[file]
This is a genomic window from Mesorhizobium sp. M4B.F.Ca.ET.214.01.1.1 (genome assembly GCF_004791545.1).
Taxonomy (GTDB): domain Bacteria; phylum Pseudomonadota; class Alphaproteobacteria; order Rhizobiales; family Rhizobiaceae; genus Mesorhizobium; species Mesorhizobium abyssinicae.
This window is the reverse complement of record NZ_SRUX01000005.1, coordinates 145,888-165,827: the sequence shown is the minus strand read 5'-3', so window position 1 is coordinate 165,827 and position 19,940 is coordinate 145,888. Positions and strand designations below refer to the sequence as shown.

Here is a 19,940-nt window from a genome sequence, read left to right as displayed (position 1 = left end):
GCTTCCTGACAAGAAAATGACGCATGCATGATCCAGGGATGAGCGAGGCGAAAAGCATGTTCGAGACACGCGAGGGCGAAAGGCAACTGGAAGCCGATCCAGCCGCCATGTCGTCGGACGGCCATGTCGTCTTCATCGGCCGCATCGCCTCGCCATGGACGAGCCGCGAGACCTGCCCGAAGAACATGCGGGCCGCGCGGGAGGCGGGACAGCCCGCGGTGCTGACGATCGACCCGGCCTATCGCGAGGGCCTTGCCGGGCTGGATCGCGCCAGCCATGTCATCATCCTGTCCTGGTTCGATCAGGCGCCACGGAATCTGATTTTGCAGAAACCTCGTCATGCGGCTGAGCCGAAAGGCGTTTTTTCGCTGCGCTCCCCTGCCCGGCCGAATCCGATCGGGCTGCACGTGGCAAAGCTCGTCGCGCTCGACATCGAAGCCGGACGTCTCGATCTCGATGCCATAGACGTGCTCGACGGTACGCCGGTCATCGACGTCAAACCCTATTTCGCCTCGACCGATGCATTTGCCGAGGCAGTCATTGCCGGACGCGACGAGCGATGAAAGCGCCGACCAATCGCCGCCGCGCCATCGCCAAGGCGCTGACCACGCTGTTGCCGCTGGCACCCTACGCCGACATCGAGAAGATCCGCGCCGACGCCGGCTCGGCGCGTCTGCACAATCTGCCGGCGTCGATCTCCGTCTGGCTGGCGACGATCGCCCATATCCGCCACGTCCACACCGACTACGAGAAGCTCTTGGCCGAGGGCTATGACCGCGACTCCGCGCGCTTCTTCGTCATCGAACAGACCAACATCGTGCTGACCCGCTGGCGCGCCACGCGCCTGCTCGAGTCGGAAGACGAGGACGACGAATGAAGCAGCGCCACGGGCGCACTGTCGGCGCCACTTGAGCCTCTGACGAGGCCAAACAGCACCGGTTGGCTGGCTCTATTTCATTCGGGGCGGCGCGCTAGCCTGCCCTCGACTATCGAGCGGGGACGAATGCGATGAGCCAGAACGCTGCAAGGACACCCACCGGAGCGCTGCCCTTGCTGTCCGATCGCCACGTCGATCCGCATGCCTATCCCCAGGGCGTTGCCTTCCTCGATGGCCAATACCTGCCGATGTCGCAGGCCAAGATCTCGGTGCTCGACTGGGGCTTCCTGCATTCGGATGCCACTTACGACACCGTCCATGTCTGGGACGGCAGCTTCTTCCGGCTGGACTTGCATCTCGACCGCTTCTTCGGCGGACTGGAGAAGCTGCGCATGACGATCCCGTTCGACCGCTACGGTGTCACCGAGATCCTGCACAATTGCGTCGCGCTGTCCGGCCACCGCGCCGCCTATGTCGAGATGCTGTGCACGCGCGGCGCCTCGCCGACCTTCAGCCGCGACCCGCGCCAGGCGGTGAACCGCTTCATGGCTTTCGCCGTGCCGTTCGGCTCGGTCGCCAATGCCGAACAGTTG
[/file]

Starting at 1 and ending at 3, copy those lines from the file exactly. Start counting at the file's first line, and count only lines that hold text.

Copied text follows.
This is a genomic window from Mesorhizobium sp. M4B.F.Ca.ET.214.01.1.1 (genome assembly GCF_004791545.1).
Taxonomy (GTDB): domain Bacteria; phylum Pseudomonadota; class Alphaproteobacteria; order Rhizobiales; family Rhizobiaceae; genus Mesorhizobium; species Mesorhizobium abyssinicae.
This window is the reverse complement of record NZ_SRUX01000005.1, coordinates 145,888-165,827: the sequence shown is the minus strand read 5'-3', so window position 1 is coordinate 165,827 and position 19,940 is coordinate 145,888. Positions and strand designations below refer to the sequence as shown.